One week ago, Zak Irvin was putting on one of the most miserable performances he’s ever had in a Michigan uniform.

The senior guard fouled out after shooting 2-for-13 from the field and failed to show up mentally, committing eight turnovers in the Wolverines’ 61-46 loss to South Carolina.

Fast-forward seven days to Michigan’s matchup against Virginia Tech in the Atlantic Coast/Big Ten Challenge, and No. 21 in maize looked like a completely different player at the start. Irvin drained his first two shots, going on to score 15 points in the first half.

But the Wolverines have only gone as far as Irvin has been able to take them, and in the second half the irrational shots and turnovers that plagued Irvin against the Gamecocks crept back into his game.

With Michigan (5-2) down by one with five seconds left, a miss on an ill-advised fade-back jumper would end up being the costliest of all the shots the senior has taken in both games.

After a pair of Hokie free throws, a 3-point attempt at the buzzer from redshirt junior Duncan Robinson couldn’t lift Michigan out of the hole. Virginia Tech (6-1) completed its come-from-behind effort to down Michigan, 73-70.

“We were trying to isolate him, and they took him away a little bit,” said Michigan coach John Beilein on Irvin’s missed jumper. “We know what to do when they take him away and we didn’t do it. It’s that simple.”

Added Irvin: “It’s part of my game. I showed it through the game, I was able to make that shot two or three times. I felt confident. It was there all night.”

The Wolverines once held a 15-point first-half advantage and a nine-point halftime lead. But the Michigan defense couldn’t stop the Hokies in the second half, as Virginia Tech was able to score on 59 percent of its possessions in the period, while shooting 52 percent from the field and a perfect 12-for-12 from the free throw line.

When Virginia Tech came within a point of grabbing the lead halfway through the second half, Michigan went on a 15-6 run powered by Irvin and Robinson that re-opened a 10-point lead. That would be the largest the Wolverines would extend their advantage in the period.

The Hokies ultimately closed the game on a 15-5 run over the final five minutes, with a smaller lineup led by Justin Bibbs, Zach LeDay and Seth Allen scoring the buckets in crunch time. It only helped Virginia Tech when redshirt sophomore forward DJ Wilson fouled out with three minutes remaining, allowing the Hokies to stretch the floor with a smaller lineup.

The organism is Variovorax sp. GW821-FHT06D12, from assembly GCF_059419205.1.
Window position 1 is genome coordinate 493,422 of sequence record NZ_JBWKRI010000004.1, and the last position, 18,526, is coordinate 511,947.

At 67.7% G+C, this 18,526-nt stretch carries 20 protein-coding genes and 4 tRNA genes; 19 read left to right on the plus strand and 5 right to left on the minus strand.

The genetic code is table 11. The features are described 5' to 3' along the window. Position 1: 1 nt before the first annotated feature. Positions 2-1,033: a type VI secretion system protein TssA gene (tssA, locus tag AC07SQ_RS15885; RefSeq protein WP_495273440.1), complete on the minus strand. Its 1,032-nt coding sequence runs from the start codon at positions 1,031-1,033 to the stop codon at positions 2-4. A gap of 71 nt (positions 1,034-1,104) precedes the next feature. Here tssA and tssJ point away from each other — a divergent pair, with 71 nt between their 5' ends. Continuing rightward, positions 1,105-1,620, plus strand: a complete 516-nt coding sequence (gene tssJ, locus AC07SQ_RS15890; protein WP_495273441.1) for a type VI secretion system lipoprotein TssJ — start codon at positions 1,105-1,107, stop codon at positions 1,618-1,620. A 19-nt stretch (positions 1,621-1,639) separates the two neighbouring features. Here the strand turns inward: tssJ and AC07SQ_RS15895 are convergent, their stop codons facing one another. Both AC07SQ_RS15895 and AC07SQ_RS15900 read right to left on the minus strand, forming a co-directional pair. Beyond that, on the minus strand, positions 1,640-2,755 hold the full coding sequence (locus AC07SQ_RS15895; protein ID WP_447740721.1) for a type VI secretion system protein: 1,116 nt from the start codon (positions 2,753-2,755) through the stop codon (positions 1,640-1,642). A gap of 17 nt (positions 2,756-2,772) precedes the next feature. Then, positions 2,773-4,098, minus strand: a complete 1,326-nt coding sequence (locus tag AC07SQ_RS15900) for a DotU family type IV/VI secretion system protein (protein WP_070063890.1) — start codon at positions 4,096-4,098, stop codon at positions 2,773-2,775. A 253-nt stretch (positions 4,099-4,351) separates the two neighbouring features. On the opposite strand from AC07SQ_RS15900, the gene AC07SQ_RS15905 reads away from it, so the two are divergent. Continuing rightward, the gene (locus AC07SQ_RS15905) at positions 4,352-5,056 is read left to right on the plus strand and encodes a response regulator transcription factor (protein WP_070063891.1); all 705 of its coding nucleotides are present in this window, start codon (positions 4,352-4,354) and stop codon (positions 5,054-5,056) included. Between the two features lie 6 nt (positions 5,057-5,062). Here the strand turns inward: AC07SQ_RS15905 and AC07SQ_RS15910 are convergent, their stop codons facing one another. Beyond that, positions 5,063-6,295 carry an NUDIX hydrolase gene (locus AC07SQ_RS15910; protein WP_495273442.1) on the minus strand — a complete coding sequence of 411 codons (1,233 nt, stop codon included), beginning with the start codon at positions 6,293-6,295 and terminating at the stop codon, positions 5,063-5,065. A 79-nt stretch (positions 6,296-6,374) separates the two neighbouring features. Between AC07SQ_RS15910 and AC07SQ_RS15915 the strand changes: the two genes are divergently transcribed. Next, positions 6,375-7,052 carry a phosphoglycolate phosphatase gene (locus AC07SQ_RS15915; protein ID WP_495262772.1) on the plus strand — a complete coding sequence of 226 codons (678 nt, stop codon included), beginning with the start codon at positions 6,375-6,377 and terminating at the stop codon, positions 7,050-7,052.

“They’re a veteran team,” Irvin said. “They made a run. You know, basketball’s a game of runs. We weren’t shooting the ball as well as we were in the beginning of the game. Basically, on defense, they were doing anything they wanted.”

With 1:46 remaining, Virginia Tech took its first lead of the contest off of Allen’s jumper. The guard put the Hokies up four on the following possession with a three from the top of the key. Despite Robinson sinking a bucket on the following possession that brought Michigan within one, Allen’s five-point spurt would be enough for the Hokies to pull out the road win.

“Thank goodness in my time coaching I haven’t seen too many games like there, where we lead the whole game and can’t make enough stops or finishes offensively to win the game,” Beilein said. “We just didn’t do enough — we’re back again, 52 percent from the field, just doing some strange things on defense. It really cost us.”

Irvin ultimately led the Wolverines in scoring with 23 points on 10-for-20 shooting. It was Irvin’s largest tally of the season thus far, but his eight-point second half saw him miss all four three-pointers he attempted, as well as the jumper with five seconds left that would have put Michigan back in the lead.

Robinson and junior guard Muhammad-Ali Abdur-Rahkman followed Irvin in scoring with 15 and 13 points respectively, combining to shoot 10-for-21 from the field. Robinson was the Wolverines’ lone scorer off the bench, as just six Michigan players finished with points in the scoring column.

Sophomore forward Moritz Wagner was the only consistently effective scorer for the Wolverines in the second half, scoring seven of his 11 points in the period.

Michigan will look forward to a matchup with Kennesaw State on Saturday to recover from Wednesday’s devastating blow before a difficult week when it faces Texas and travels to No. 9 UCLA. With the non-conference season winding down, there’s no telling what sort of harm this loss could do to the Wolverines’ tournament résumé come March.

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